Ocean travel without a boat

Journal of Peter Greenwell

Month: April 2015

Absurdity in pairs (brief essay)

A piece I did for uni


 

Levitt in her paper lists many fictional pairs from Holmes and Watson, Rosencrantz and Guildenstern to Don Quixote and Sancho Panza. She illustrates the fictional device of playing off one another for dramatic and comedic effect. So with this theme, I would like to introduce a few more examples from fiction who in their own way, have contributed greatly to the absurdist literature canon.  At least I think so.

Firstly, there are Hergé’s Thompson Twins – Thompson and Thomson (without a “p” as in Venezuela, as he puts it). This pair of buffoons were introduced in a brief cameo in Tintin in the Congo and more solidly in Cigars of the Pharaoh. Loyal to Tintin to a fault, they serve as the Belgian counterpart to the Keystone Kops of early American comedic cinema. They are utterly inept in their actual day jobs as policemen, completely bumbling as humans – they are forever dropping things, running into things, misspeaking and being general nuisances at times. They serve as a foil to the more dedicated and serious Tintin. An argument could be made that Star Wars’ C3P0 and R2D2 are SF updates of these two.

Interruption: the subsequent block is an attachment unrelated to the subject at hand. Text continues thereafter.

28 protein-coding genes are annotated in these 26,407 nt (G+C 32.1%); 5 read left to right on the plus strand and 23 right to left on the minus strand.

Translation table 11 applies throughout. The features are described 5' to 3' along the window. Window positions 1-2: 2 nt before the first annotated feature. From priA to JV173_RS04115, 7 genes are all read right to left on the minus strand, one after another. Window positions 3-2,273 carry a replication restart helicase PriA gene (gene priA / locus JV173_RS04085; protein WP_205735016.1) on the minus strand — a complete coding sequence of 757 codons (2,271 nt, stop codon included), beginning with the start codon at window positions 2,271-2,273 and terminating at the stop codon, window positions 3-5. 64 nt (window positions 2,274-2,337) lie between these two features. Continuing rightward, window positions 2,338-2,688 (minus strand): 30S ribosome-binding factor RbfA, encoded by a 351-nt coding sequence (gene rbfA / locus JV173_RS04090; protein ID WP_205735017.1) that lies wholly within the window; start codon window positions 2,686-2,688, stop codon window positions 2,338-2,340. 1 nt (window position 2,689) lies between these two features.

The absurdist element is their ineptitude juxtaposed with Tintin’s competence, and this is doubled by the fact that they are policemen – career choices that demand competence and ability. They have neither. Their friendship with Tintin survives throughout the series, despite the peril they put themselves and Tintin in. In the final completed volume, Tintin and the Picaros, Tintin travels to a fictional yet stereotypical Latin American nation to rescue them.

More darkly depicted are the pair of Clarice and Cora Groan from Mervyn Peake’s Gormenghast series. Like the Thompsons, they are twins, though they are neither inept nor as clownish as Hergé’s creations. Instead, they provoke a kind of pity, and their absurdism goes in step with the absurdist allegories that pervade the books they appear in. They have a petty and petulant rivalry with the second book’s protagonist Titus, and while it never approximates friendship, there is a familial sense of loyalty, more forced upon them than anything else. Cora and Clarice are exactly one halves of a whole – they complete each other’s sentences and seem to share each other’s thoughts.